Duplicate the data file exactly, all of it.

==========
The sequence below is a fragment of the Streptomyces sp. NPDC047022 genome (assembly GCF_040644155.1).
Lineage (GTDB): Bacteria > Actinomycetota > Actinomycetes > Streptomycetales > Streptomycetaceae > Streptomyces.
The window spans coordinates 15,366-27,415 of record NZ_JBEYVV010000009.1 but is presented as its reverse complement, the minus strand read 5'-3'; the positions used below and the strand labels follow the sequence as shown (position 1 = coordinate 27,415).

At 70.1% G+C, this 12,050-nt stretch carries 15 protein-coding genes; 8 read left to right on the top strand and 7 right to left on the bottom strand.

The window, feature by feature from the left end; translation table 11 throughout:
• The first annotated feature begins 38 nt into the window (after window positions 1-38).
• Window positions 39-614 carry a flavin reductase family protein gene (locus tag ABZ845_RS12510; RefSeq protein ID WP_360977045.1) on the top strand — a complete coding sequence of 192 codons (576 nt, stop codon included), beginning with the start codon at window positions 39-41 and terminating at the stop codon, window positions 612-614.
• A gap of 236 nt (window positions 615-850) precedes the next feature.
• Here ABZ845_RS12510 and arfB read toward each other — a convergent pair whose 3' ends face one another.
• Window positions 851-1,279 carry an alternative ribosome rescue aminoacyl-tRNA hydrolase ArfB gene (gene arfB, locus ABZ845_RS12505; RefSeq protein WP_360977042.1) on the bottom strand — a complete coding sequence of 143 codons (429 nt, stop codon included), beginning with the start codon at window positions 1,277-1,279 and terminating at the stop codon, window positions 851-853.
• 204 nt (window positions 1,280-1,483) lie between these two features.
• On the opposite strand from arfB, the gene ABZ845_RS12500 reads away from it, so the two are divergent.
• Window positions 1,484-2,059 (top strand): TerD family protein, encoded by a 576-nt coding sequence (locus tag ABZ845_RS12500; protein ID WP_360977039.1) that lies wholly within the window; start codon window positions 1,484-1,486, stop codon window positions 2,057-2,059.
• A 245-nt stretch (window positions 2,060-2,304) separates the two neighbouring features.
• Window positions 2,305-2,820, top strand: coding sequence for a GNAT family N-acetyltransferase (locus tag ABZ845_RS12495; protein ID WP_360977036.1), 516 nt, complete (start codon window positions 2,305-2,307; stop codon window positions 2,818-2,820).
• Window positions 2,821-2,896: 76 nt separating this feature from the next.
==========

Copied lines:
The sequence below is a fragment of the Streptomyces sp. NPDC047022 genome (assembly GCF_040644155.1).
Lineage (GTDB): Bacteria > Actinomycetota > Actinomycetes > Streptomycetales > Streptomycetaceae > Streptomyces.
The window spans coordinates 15,366-27,415 of record NZ_JBEYVV010000009.1 but is presented as its reverse complement, the minus strand read 5'-3'; the positions used below and the strand labels follow the sequence as shown (position 1 = coordinate 27,415).

At 70.1% G+C, this 12,050-nt stretch carries 15 protein-coding genes; 8 read left to right on the top strand and 7 right to left on the bottom strand.

The window, feature by feature from the left end; translation table 11 throughout:
• The first annotated feature begins 38 nt into the window (after window positions 1-38).
• Window positions 39-614 carry a flavin reductase family protein gene (locus tag ABZ845_RS12510; RefSeq protein ID WP_360977045.1) on the top strand — a complete coding sequence of 192 codons (576 nt, stop codon included), beginning with the start codon at window positions 39-41 and terminating at the stop codon, window positions 612-614.
• A gap of 236 nt (window positions 615-850) precedes the next feature.
• Here ABZ845_RS12510 and arfB read toward each other — a convergent pair whose 3' ends face one another.
• Window positions 851-1,279 carry an alternative ribosome rescue aminoacyl-tRNA hydrolase ArfB gene (gene arfB, locus ABZ845_RS12505; RefSeq protein WP_360977042.1) on the bottom strand — a complete coding sequence of 143 codons (429 nt, stop codon included), beginning with the start codon at window positions 1,277-1,279 and terminating at the stop codon, window positions 851-853.
• 204 nt (window positions 1,280-1,483) lie between these two features.
• On the opposite strand from arfB, the gene ABZ845_RS12500 reads away from it, so the two are divergent.
• Window positions 1,484-2,059 (top strand): TerD family protein, encoded by a 576-nt coding sequence (locus tag ABZ845_RS12500; protein ID WP_360977039.1) that lies wholly within the window; start codon window positions 1,484-1,486, stop codon window positions 2,057-2,059.
• A 245-nt stretch (window positions 2,060-2,304) separates the two neighbouring features.
• Window positions 2,305-2,820, top strand: coding sequence for a GNAT family N-acetyltransferase (locus tag ABZ845_RS12495; protein ID WP_360977036.1), 516 nt, complete (start codon window positions 2,305-2,307; stop codon window positions 2,818-2,820).
• Window positions 2,821-2,896: 76 nt separating this feature from the next.